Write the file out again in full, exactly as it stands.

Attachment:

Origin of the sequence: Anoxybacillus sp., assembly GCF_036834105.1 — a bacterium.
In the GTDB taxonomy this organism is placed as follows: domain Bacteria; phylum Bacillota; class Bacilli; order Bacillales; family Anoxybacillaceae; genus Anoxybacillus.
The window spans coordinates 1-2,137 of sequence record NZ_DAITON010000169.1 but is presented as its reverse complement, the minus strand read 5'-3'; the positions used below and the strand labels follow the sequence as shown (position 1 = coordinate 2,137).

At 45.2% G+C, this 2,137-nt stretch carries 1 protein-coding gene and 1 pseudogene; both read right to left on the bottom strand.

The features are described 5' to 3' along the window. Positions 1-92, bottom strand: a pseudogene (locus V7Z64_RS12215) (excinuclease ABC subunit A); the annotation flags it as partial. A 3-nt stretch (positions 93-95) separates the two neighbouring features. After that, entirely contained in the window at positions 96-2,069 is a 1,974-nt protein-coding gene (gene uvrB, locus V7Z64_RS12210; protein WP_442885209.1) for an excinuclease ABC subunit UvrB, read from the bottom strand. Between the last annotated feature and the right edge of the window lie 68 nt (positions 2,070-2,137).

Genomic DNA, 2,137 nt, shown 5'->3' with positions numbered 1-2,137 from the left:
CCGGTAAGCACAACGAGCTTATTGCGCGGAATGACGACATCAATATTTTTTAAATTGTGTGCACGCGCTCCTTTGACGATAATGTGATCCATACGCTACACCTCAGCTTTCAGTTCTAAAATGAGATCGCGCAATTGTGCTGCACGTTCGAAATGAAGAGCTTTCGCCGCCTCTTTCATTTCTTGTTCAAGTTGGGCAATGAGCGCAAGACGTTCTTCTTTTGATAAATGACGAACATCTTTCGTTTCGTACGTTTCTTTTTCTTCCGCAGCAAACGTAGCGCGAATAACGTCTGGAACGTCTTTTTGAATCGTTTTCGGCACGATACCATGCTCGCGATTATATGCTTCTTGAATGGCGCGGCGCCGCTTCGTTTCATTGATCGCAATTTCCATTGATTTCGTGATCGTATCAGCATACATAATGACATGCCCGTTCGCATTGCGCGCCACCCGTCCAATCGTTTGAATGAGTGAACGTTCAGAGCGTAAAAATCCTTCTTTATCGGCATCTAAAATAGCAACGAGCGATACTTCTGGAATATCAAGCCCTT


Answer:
Origin of the sequence: Anoxybacillus sp., assembly GCF_036834105.1 — a bacterium.
In the GTDB taxonomy this organism is placed as follows: domain Bacteria; phylum Bacillota; class Bacilli; order Bacillales; family Anoxybacillaceae; genus Anoxybacillus.
The window spans coordinates 1-2,137 of sequence record NZ_DAITON010000169.1 but is presented as its reverse complement, the minus strand read 5'-3'; the positions used below and the strand labels follow the sequence as shown (position 1 = coordinate 2,137).

At 45.2% G+C, this 2,137-nt stretch carries 1 protein-coding gene and 1 pseudogene; both read right to left on the bottom strand.

The features are described 5' to 3' along the window. Positions 1-92, bottom strand: a pseudogene (locus V7Z64_RS12215) (excinuclease ABC subunit A); the annotation flags it as partial. A 3-nt stretch (positions 93-95) separates the two neighbouring features. After that, entirely contained in the window at positions 96-2,069 is a 1,974-nt protein-coding gene (gene uvrB, locus V7Z64_RS12210; protein WP_442885209.1) for an excinuclease ABC subunit UvrB, read from the bottom strand. Between the last annotated feature and the right edge of the window lie 68 nt (positions 2,070-2,137).

Genomic DNA, 2,137 nt, shown 5'->3' with positions numbered 1-2,137 from the left:
CCGGTAAGCACAACGAGCTTATTGCGCGGAATGACGACATCAATATTTTTTAAATTGTGTGCACGCGCTCCTTTGACGATAATGTGATCCATACGCTACACCTCAGCTTTCAGTTCTAAAATGAGATCGCGCAATTGTGCTGCACGTTCGAAATGAAGAGCTTTCGCCGCCTCTTTCATTTCTTGTTCAAGTTGGGCAATGAGCGCAAGACGTTCTTCTTTTGATAAATGACGAACATCTTTCGTTTCGTACGTTTCTTTTTCTTCCGCAGCAAACGTAGCGCGAATAACGTCTGGAACGTCTTTTTGAATCGTTTTCGGCACGATACCATGCTCGCGATTATATGCTTCTTGAATGGCGCGGCGCCGCTTCGTTTCATTGATCGCAATTTCCATTGATTTCGTGATCGTATCAGCATACATAATGACATGCCCGTTCGCATTGCGCGCCACCCGTCCAATCGTTTGAATGAGTGAACGTTCAGAGCGTAAAAATCCTTCTTTATCGGCATCTAAAATAGCAACGAGCGATACTTCTGGAATATCAAGCCCTT